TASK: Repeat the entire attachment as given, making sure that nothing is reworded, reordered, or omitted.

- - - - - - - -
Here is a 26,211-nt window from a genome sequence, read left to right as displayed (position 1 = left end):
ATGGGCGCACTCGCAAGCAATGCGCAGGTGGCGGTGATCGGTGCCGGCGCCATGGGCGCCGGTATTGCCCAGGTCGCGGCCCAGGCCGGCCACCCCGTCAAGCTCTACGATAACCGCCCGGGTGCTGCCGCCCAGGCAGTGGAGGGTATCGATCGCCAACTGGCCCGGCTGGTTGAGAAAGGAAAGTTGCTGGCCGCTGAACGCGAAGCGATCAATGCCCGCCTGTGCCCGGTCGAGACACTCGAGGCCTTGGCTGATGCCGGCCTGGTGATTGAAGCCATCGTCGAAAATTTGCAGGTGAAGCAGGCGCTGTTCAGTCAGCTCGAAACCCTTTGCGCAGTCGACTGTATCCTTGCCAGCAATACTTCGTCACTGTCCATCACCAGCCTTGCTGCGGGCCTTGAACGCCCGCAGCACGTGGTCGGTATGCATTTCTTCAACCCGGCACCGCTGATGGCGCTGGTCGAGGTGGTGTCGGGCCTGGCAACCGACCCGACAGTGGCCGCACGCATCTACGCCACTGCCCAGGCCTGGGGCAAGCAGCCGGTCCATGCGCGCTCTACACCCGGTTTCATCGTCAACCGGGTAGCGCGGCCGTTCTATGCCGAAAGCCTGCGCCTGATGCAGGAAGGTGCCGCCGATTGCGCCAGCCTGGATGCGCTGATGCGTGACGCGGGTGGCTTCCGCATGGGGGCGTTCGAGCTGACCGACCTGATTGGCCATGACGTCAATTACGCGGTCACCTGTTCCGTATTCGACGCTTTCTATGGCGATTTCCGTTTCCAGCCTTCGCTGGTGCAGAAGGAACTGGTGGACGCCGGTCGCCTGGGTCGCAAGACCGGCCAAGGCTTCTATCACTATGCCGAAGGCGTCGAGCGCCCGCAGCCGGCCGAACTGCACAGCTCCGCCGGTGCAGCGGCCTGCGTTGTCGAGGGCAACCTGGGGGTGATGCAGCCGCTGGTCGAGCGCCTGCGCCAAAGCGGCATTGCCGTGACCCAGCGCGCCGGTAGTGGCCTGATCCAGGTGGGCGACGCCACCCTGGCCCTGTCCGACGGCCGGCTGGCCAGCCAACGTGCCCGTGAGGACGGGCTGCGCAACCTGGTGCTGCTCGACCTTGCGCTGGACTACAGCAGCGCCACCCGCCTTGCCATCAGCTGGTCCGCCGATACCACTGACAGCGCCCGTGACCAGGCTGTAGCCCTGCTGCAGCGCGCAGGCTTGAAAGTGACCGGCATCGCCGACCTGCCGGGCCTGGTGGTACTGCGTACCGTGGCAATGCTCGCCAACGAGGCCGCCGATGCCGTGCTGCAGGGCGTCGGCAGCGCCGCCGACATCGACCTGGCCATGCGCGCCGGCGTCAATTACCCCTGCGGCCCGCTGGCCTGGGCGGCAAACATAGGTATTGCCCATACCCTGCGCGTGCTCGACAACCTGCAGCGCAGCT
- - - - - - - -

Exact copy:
Here is a 26,211-nt window from a genome sequence, read left to right as displayed (position 1 = left end):
ATGGGCGCACTCGCAAGCAATGCGCAGGTGGCGGTGATCGGTGCCGGCGCCATGGGCGCCGGTATTGCCCAGGTCGCGGCCCAGGCCGGCCACCCCGTCAAGCTCTACGATAACCGCCCGGGTGCTGCCGCCCAGGCAGTGGAGGGTATCGATCGCCAACTGGCCCGGCTGGTTGAGAAAGGAAAGTTGCTGGCCGCTGAACGCGAAGCGATCAATGCCCGCCTGTGCCCGGTCGAGACACTCGAGGCCTTGGCTGATGCCGGCCTGGTGATTGAAGCCATCGTCGAAAATTTGCAGGTGAAGCAGGCGCTGTTCAGTCAGCTCGAAACCCTTTGCGCAGTCGACTGTATCCTTGCCAGCAATACTTCGTCACTGTCCATCACCAGCCTTGCTGCGGGCCTTGAACGCCCGCAGCACGTGGTCGGTATGCATTTCTTCAACCCGGCACCGCTGATGGCGCTGGTCGAGGTGGTGTCGGGCCTGGCAACCGACCCGACAGTGGCCGCACGCATCTACGCCACTGCCCAGGCCTGGGGCAAGCAGCCGGTCCATGCGCGCTCTACACCCGGTTTCATCGTCAACCGGGTAGCGCGGCCGTTCTATGCCGAAAGCCTGCGCCTGATGCAGGAAGGTGCCGCCGATTGCGCCAGCCTGGATGCGCTGATGCGTGACGCGGGTGGCTTCCGCATGGGGGCGTTCGAGCTGACCGACCTGATTGGCCATGACGTCAATTACGCGGTCACCTGTTCCGTATTCGACGCTTTCTATGGCGATTTCCGTTTCCAGCCTTCGCTGGTGCAGAAGGAACTGGTGGACGCCGGTCGCCTGGGTCGCAAGACCGGCCAAGGCTTCTATCACTATGCCGAAGGCGTCGAGCGCCCGCAGCCGGCCGAACTGCACAGCTCCGCCGGTGCAGCGGCCTGCGTTGTCGAGGGCAACCTGGGGGTGATGCAGCCGCTGGTCGAGCGCCTGCGCCAAAGCGGCATTGCCGTGACCCAGCGCGCCGGTAGTGGCCTGATCCAGGTGGGCGACGCCACCCTGGCCCTGTCCGACGGCCGGCTGGCCAGCCAACGTGCCCGTGAGGACGGGCTGCGCAACCTGGTGCTGCTCGACCTTGCGCTGGACTACAGCAGCGCCACCCGCCTTGCCATCAGCTGGTCCGCCGATACCACTGACAGCGCCCGTGACCAGGCTGTAGCCCTGCTGCAGCGCGCAGGCTTGAAAGTGACCGGCATCGCCGACCTGCCGGGCCTGGTGGTACTGCGTACCGTGGCAATGCTCGCCAACGAGGCCGCCGATGCCGTGCTGCAGGGCGTCGGCAGCGCCGCCGACATCGACCTGGCCATGCGCGCCGGCGTCAATTACCCCTGCGGCCCGCTGGCCTGGGCGGCAAACATAGGTATTGCCCATACCCTGCGCGTGCTCGACAACCTGCAGCGCAGCT